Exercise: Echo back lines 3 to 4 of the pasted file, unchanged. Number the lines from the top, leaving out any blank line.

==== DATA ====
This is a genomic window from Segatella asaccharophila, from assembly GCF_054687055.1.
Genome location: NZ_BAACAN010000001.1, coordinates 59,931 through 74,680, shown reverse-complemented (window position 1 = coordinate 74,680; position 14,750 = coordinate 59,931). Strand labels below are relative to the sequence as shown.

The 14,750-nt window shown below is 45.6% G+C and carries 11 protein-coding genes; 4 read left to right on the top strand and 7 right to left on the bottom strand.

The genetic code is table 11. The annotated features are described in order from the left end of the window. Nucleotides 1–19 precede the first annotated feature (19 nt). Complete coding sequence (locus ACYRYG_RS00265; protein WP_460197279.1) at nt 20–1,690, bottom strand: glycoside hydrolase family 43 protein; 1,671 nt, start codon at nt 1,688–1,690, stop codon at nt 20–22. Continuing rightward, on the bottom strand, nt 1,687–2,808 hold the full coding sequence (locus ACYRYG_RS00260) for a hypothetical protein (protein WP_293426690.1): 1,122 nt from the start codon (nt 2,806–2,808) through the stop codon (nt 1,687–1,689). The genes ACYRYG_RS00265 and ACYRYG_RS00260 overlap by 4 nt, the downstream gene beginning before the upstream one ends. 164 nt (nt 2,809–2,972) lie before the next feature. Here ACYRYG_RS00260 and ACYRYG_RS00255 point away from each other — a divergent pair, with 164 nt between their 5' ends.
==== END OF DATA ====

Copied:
The 14,750-nt window shown below is 45.6% G+C and carries 11 protein-coding genes; 4 read left to right on the top strand and 7 right to left on the bottom strand.

The genetic code is table 11. The annotated features are described in order from the left end of the window. Nucleotides 1–19 precede the first annotated feature (19 nt). Complete coding sequence (locus ACYRYG_RS00265; protein WP_460197279.1) at nt 20–1,690, bottom strand: glycoside hydrolase family 43 protein; 1,671 nt, start codon at nt 1,688–1,690, stop codon at nt 20–22. Continuing rightward, on the bottom strand, nt 1,687–2,808 hold the full coding sequence (locus ACYRYG_RS00260) for a hypothetical protein (protein WP_293426690.1): 1,122 nt from the start codon (nt 2,806–2,808) through the stop codon (nt 1,687–1,689). The genes ACYRYG_RS00265 and ACYRYG_RS00260 overlap by 4 nt, the downstream gene beginning before the upstream one ends. 164 nt (nt 2,809–2,972) lie before the next feature. Here ACYRYG_RS00260 and ACYRYG_RS00255 point away from each other — a divergent pair, with 164 nt between their 5' ends.